Lest We Forget

the best things in life

poppy fields

Last year on Remembrance Day my daughter asked me if we had anybody in our family who had fought in the war.  My response?

“Ummmmm ya sure.  Quiet, the ceremony is starting.”

Truth be told I felt really ashamed that I didn’t know what to tell her.  I knew that both of my grandfathers had served but that was about it.  No details, no dates, no stories of bravery.  I made a promise to myself to be better educated this year.

World War I lasted just over four years.  From July 1914 to November 1918.  Both of my grandfathers were in their late teens.  About the same age that my son is now.  I can’t even imagine.

I can’t say that I really knew either or my grandfathers.  My parents moved to Canada when they were in their twenties and eventually chose to settle in British Columbia.  As a result…

View original post 458 more words

Mom

jane-hamilton-1-cropped

Tonight it hit me.  Tonight the tears fell.  

It’s been three days since my mom died.  

I finally realized why I haven’t  gone through my photos to find the perfect picture for the reception.  Why I haven’t decided on a caterer.  Why I have told people it was “for the best” that she wasn’t suffering anymore. Why I have gone to work and kept busy.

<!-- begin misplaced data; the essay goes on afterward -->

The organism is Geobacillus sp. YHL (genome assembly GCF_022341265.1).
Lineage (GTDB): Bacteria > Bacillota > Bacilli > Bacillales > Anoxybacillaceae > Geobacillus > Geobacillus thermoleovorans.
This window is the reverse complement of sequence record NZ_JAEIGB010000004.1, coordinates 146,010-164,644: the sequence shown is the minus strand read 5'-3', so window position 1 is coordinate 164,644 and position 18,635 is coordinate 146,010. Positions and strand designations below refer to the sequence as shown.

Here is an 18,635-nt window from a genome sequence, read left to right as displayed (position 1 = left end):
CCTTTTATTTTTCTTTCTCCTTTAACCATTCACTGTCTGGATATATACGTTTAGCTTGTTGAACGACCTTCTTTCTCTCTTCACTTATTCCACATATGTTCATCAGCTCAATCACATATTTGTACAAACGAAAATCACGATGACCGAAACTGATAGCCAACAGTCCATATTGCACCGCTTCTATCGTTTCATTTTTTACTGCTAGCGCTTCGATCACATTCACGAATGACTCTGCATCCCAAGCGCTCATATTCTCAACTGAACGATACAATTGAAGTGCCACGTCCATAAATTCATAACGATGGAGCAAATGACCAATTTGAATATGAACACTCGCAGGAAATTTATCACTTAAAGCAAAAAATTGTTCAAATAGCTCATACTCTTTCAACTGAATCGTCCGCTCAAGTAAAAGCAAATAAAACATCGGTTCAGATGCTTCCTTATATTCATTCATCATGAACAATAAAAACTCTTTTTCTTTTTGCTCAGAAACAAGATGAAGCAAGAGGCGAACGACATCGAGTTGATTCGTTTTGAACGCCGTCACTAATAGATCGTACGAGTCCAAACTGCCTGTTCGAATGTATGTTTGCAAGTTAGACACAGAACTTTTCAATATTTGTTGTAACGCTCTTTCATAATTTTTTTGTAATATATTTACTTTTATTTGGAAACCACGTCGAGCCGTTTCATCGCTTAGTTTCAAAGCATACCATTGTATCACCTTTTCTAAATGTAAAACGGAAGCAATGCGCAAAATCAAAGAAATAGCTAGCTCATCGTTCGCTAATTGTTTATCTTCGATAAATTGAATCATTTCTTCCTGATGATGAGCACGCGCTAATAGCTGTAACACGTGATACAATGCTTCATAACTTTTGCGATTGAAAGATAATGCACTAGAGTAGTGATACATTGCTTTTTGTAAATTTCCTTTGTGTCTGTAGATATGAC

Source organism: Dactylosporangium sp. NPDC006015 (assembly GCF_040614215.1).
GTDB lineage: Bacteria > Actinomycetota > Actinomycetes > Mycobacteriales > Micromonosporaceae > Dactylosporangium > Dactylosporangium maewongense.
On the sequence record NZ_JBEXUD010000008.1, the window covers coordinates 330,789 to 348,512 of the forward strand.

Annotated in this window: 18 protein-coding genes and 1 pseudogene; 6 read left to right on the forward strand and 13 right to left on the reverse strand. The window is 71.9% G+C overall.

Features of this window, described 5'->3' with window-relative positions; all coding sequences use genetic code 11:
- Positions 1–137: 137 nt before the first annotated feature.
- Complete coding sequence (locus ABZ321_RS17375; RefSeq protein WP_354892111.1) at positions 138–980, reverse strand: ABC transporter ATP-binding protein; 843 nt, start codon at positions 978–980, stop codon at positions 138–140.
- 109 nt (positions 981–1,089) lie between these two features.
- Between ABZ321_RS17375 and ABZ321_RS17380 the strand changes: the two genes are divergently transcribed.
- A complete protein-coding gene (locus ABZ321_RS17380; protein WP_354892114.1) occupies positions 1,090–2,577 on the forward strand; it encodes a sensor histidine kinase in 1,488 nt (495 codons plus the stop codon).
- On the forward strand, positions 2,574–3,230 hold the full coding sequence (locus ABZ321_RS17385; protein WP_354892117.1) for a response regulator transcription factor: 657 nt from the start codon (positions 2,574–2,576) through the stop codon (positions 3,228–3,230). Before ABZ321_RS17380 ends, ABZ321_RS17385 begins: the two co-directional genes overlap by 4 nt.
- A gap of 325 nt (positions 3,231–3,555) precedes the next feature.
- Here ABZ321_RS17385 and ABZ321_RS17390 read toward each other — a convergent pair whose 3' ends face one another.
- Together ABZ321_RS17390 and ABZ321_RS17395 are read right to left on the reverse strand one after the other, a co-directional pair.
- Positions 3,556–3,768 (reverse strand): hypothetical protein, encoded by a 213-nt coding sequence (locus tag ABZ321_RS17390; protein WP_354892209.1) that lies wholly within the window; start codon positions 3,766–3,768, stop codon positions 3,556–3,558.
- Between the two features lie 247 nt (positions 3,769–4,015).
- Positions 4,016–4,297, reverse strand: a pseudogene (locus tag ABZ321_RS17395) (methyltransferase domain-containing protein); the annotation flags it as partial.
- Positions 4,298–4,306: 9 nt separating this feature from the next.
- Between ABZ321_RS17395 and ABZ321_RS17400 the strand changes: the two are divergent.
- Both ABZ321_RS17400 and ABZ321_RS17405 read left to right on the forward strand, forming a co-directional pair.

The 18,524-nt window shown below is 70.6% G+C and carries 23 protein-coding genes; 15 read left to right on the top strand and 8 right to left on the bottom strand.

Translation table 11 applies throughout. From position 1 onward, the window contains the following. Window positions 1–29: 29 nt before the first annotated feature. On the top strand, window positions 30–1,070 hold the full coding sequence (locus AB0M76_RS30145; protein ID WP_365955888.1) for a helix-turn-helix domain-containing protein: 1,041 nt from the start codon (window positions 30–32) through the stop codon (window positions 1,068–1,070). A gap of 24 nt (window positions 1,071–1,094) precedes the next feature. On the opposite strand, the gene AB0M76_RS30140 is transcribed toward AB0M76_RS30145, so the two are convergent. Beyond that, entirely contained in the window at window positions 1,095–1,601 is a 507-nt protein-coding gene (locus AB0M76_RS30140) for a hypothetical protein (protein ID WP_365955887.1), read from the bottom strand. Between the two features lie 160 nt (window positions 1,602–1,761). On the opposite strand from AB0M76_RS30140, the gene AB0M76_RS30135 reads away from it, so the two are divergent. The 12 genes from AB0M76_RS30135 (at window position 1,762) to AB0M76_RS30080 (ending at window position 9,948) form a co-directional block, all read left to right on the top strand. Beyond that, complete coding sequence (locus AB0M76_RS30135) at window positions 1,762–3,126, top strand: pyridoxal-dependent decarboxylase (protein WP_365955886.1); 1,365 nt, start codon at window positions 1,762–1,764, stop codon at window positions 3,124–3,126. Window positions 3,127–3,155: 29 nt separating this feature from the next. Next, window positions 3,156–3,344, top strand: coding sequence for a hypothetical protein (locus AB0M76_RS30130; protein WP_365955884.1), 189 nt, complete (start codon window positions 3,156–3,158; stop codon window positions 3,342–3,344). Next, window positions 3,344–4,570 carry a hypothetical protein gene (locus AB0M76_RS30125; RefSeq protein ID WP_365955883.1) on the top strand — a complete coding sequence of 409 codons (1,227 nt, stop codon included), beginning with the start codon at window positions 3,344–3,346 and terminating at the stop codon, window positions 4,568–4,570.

It was because I didn’t want it not be true.  I didn’t want it to be real.

I didn’t want my mom to be dead.

But she is. My sweet, feisty, occasionally inappropriate, mom is dead.   Not passed away.  She hated that expression.  She always used to say.

“People don’t pass away.  They die.”

The first time I walked into the apartment after she died I was shocked to find that she wasn’t there.  Where was she?   Why wasn’t she sitting at her desk?  Why didn’t I hear her voice?  Why was I only making one cup of tea with honey?

I have lost my comfort person.  The person I call when life sucks.  The person who always picks up and knows that something is wrong before you even speak.  And right now I need my comfort person.  Because right now life sucks.

She was so brave in these last weeks.  She tolerated the imaginable and still kept her sense of humor.  

At one point my brother, bless his heart, was trying to get her to take a sip of water from a straw.  On the fourth attempt I could see the exasperation in his face.  He really wanted….needed her to take some water.  She was having none of it.  Without even opening her eyes she put her hand up and said “Piss off”.   Classic mom.

I know that she is still here with me in her own special way.  Telling me that it’s going to be okay.  Maybe she’s right.  She usually was.  

The Best Thing in Life is that I will have eighty four years of memories to keep me company.  But tonight, the tears will continue to fall.